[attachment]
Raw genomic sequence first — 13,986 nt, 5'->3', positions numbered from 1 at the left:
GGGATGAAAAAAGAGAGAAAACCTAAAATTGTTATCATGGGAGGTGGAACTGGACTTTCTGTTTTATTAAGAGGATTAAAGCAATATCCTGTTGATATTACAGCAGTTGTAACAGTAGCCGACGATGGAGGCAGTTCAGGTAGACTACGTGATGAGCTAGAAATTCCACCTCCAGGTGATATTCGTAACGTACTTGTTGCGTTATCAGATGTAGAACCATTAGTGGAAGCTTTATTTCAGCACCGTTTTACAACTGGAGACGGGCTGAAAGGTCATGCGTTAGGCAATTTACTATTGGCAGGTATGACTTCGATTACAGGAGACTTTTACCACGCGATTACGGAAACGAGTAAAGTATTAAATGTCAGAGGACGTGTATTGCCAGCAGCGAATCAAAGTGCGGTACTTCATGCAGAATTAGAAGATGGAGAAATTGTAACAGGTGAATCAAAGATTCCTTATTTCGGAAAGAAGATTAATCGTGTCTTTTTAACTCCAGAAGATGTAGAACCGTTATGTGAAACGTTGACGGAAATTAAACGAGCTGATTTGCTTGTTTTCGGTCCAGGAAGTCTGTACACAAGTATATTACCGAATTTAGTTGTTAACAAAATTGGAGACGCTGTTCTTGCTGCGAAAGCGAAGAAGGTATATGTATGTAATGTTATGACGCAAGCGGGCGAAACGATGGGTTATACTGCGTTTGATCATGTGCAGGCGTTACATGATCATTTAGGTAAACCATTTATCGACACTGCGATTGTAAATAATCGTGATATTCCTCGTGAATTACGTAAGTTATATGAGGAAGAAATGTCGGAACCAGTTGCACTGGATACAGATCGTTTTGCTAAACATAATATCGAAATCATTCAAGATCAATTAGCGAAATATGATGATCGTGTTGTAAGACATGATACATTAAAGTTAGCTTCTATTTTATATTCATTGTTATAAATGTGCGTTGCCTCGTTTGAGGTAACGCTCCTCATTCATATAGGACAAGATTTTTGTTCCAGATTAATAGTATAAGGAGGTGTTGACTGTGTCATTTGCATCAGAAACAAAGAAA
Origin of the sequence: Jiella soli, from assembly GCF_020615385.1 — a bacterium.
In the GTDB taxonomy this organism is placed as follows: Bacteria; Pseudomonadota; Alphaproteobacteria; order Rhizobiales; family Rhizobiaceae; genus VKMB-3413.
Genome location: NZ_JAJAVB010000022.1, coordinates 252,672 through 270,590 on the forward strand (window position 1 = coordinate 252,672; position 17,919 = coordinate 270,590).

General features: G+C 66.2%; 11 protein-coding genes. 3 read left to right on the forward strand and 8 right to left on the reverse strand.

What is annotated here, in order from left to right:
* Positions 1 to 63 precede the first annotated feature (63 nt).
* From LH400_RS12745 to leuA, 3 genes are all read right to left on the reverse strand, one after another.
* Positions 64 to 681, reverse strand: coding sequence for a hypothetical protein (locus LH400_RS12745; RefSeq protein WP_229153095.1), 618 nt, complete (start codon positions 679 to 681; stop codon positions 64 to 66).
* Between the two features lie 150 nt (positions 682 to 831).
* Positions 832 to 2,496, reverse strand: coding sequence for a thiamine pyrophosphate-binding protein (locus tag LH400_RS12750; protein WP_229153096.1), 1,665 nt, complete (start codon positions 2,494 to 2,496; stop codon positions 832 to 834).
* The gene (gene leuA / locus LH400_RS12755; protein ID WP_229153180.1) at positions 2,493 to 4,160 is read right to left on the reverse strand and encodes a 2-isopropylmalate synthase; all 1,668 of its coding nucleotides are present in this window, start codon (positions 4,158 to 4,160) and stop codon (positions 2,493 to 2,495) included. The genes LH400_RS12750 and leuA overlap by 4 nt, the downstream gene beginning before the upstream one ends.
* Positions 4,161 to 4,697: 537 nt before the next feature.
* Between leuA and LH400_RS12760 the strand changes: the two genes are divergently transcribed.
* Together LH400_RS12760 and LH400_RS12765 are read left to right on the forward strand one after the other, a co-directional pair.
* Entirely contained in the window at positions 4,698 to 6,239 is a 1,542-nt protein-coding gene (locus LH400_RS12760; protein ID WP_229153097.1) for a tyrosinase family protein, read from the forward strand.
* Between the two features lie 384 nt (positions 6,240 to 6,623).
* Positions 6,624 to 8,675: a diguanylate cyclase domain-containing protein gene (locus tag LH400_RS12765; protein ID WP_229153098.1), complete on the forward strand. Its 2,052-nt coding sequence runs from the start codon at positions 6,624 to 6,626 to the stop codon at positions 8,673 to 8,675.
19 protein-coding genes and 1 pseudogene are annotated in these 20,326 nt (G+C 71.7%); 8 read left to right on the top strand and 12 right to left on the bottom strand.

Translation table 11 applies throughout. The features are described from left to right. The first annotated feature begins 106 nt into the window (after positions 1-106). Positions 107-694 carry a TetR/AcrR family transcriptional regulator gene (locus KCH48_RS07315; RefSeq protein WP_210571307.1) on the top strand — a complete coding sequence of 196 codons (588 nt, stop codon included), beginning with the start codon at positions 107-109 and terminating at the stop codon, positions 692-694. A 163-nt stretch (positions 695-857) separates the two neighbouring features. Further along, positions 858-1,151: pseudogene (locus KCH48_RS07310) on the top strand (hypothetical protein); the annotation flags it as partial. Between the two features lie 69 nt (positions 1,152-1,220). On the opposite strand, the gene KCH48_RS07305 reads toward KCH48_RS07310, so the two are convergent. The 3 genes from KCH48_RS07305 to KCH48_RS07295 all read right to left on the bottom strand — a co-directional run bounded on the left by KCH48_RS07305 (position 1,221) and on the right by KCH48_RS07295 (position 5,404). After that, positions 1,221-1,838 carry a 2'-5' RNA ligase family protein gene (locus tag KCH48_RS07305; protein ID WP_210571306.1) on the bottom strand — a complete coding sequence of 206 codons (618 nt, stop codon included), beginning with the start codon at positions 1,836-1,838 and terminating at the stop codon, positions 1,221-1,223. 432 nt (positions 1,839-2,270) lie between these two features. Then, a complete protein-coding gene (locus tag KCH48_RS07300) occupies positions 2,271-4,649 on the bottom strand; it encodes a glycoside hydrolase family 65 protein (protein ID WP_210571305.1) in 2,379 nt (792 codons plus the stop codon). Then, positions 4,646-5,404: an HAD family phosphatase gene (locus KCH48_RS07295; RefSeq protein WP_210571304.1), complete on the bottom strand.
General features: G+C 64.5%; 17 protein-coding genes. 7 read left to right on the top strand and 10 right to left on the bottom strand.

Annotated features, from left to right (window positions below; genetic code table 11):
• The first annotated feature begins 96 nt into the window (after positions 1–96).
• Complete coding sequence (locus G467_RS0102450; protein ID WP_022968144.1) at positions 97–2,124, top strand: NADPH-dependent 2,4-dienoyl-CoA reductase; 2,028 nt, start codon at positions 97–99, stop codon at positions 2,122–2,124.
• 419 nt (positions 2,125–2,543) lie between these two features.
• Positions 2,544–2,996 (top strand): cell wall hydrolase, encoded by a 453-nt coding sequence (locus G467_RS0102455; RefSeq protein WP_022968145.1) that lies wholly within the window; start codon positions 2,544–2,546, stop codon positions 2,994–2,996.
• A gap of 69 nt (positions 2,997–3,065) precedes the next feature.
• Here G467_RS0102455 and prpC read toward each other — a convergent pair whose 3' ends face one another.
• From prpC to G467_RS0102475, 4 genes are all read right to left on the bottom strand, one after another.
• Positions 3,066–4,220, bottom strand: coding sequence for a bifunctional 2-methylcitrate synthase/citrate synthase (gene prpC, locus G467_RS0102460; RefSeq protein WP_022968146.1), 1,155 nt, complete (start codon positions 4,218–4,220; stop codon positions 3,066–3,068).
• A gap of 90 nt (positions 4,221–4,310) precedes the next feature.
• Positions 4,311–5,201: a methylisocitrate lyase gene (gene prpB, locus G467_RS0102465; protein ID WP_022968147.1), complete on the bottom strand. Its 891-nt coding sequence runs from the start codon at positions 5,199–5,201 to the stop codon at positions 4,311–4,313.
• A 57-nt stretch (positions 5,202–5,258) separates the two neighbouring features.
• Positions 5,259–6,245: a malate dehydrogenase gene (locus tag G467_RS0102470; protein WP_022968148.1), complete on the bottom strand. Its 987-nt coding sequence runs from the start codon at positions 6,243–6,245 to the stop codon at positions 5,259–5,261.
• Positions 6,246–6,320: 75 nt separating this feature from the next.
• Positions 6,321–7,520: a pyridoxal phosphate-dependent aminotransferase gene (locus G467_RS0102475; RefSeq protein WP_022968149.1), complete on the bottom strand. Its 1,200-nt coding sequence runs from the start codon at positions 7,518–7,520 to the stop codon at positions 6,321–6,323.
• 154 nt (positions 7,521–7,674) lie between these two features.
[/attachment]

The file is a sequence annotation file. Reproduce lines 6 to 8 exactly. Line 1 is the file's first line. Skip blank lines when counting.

General features: G+C 66.2%; 11 protein-coding genes. 3 read left to right on the forward strand and 8 right to left on the reverse strand.

What is annotated here, in order from left to right:
* Positions 1 to 63 precede the first annotated feature (63 nt).